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Remember When Florida Dog Tracks Used Monkeys as Jockeys?
US Patent and Trademark Office

Remember When Florida Dog Tracks Used Monkeys as Jockeys?

Almost 40 years ago, a query came into the Action Line, a long-gone Miami Herald column that pretty much played the role Google does today, answering obscure questions and giving out advice. The writer, "M. Weisbaum" of Plantation, had heard that dog-racing tracks once employed monkeys as jockeys. "This is too much," the November 3, 1981 letter said. "What about it, Action Line, true or untrue?"

The verdict: true. If it was hard to believe then, it's even harder to believe now. But way back in the '30s, monkeys in sequined pants and tiny hats clung to the backs of greyhounds on tracks across South Florida. With dog racing on its way out after Floridians voted this month to approve a statewide ban, the monkey jockeys will go down as one weird bit of history in the sport's nearly 100-year run in the Sunshine State.

It apparently started in January 1933, when six monkeys were brought from California for a series of special events at West Flagler Kennel Club. An article in the Herald announced the debut of the tiny jockeys under the headline Monkeys To Ride Dogs Wednesday Night at Flagler. 

"They say the dogs don't need jockeys, but just the same we're going to see the monkeys up there riding for king and country," the article said, noting they would wear jockey uniforms and ride "just like little men."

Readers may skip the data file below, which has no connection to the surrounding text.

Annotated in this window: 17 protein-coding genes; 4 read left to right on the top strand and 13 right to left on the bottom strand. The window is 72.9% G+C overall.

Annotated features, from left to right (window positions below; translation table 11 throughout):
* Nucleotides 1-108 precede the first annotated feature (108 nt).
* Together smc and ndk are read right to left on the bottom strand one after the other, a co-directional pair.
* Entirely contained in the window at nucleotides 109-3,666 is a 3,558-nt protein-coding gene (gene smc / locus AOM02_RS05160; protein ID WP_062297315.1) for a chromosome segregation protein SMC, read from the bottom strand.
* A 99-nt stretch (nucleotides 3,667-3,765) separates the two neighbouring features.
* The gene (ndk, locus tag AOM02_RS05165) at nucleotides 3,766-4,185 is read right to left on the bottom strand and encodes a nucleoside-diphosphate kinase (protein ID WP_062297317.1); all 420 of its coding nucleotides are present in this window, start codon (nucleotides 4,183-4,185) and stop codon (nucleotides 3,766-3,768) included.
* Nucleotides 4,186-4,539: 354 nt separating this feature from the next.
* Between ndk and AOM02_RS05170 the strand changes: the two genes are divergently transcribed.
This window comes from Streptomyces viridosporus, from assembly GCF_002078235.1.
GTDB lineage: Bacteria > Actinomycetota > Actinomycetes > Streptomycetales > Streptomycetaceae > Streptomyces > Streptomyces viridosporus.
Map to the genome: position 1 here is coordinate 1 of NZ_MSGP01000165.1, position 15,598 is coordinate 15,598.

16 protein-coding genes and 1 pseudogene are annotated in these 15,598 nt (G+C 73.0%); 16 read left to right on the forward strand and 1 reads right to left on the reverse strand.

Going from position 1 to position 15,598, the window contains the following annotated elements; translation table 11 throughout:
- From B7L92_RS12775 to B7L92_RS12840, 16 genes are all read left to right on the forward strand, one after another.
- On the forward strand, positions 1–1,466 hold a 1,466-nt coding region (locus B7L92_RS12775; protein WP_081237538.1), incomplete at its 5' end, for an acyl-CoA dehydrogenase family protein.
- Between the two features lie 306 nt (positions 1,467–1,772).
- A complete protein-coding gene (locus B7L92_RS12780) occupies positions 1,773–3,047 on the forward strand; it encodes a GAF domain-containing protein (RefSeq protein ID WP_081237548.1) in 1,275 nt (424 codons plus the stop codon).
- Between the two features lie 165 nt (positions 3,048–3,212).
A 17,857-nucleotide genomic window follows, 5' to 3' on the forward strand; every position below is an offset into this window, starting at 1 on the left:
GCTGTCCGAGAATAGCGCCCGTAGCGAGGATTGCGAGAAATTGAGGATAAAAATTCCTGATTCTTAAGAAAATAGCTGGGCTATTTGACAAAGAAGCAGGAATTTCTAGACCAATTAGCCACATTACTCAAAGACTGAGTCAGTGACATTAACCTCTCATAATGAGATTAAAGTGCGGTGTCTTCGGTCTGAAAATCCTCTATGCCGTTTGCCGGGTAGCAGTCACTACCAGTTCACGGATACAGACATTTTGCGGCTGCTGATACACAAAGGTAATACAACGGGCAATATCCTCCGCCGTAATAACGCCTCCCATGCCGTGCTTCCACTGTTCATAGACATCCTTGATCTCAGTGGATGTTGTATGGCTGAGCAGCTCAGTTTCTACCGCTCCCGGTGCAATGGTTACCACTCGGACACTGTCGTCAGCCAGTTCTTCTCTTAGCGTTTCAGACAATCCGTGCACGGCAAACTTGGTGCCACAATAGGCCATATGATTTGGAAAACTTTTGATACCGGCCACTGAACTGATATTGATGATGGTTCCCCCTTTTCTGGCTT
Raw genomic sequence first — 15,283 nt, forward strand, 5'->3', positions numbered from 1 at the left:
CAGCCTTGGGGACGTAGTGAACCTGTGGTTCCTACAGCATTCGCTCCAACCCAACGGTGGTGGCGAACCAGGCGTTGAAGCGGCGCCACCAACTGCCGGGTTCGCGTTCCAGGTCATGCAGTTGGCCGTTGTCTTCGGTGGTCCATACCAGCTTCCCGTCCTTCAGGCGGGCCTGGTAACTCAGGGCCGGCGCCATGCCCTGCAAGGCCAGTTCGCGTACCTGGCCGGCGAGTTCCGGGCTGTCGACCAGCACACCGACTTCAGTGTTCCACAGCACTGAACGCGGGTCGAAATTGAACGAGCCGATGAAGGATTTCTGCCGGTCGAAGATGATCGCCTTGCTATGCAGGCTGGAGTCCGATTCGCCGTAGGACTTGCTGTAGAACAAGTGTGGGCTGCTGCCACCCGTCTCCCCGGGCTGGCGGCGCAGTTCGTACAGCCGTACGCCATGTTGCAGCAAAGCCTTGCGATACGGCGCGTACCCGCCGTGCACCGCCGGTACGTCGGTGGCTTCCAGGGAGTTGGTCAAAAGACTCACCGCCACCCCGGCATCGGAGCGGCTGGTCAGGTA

Remember When Florida Dog Tracks Used Monkeys as Jockeys?
Miami Herald Archive

The monkeys had been a hit when they were used as jockeys in California, where they were trained. They proved popular in Miami, too, filling the stands at tracks to capacity. Monkey riders also appearances in dog races in St. Petersburg, Palm Beach, and Jacksonville, according to newspaper archives.

Everyone involved insisted it was a blast for both the dogs and monkeys and not at all cruel to the animals.

"People all over the country loved to watch the animals. And the animals loved doing it!" gushed the announcer in an old video describing the strange attraction. "Their competitive spirit was intense."

It was so intense, in fact, that the monkeys had to be strapped onto the dogs. This was because they got so excited during tight races that they tried to tear the clothes off other monkeys and screamed while using their tails as whips, the video reported. Nope, no cruelty involved!

One enterprising guy, a Jacksonville native named Rennie Renfro who trained animals for Hollywood, went as far as filing a patent for a contraption that would keep the primate in place. A collar wrapped around the monkey's neck was hitched to the greyhound, ensuring the monkey would be hunched over in the posture of a human jockey. The monkey's tail was jammed into the harness. His feet were secured, too. 

But the monkey jockeys ended up as just a passing fad. It's not totally clear what happened. A 1993 story in the Palm Beach Post quoted a longtime Palm Beach Kennel Club employee as saying that the "monkey races always used to draw a crowd. But the Humane Society put a stop to that.''

The Action Line reported that the Flagler Kennel Club discontinued the practice after "some people got upset because the monkeys looked as though they'd hightail it up the nearest tree if they weren't strapped in for the ride."

So, the monkey jockeys have been relegated to the annals of weird Florida and now mostly forgotten. By the end of 2020, greyhound racing will be gone altogether.

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